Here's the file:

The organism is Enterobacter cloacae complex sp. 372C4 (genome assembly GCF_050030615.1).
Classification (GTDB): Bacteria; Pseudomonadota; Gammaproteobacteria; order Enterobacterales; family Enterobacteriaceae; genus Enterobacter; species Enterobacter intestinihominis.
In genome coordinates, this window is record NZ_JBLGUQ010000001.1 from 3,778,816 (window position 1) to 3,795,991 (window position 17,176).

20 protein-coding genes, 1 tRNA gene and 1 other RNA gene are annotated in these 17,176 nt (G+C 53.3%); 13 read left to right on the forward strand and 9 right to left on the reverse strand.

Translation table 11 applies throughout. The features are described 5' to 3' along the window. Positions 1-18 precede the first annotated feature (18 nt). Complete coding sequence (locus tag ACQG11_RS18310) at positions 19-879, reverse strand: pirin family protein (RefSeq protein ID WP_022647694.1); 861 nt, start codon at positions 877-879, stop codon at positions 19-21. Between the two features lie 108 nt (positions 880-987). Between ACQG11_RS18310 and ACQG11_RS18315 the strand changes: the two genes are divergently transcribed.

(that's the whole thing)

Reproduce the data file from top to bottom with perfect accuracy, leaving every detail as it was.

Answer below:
The organism is Enterobacter cloacae complex sp. 372C4 (genome assembly GCF_050030615.1).
Classification (GTDB): Bacteria; Pseudomonadota; Gammaproteobacteria; order Enterobacterales; family Enterobacteriaceae; genus Enterobacter; species Enterobacter intestinihominis.
In genome coordinates, this window is record NZ_JBLGUQ010000001.1 from 3,778,816 (window position 1) to 3,795,991 (window position 17,176).

20 protein-coding genes, 1 tRNA gene and 1 other RNA gene are annotated in these 17,176 nt (G+C 53.3%); 13 read left to right on the forward strand and 9 right to left on the reverse strand.

Translation table 11 applies throughout. The features are described 5' to 3' along the window. Positions 1-18 precede the first annotated feature (18 nt). Complete coding sequence (locus tag ACQG11_RS18310) at positions 19-879, reverse strand: pirin family protein (RefSeq protein ID WP_022647694.1); 861 nt, start codon at positions 877-879, stop codon at positions 19-21. Between the two features lie 108 nt (positions 880-987). Between ACQG11_RS18310 and ACQG11_RS18315 the strand changes: the two genes are divergently transcribed.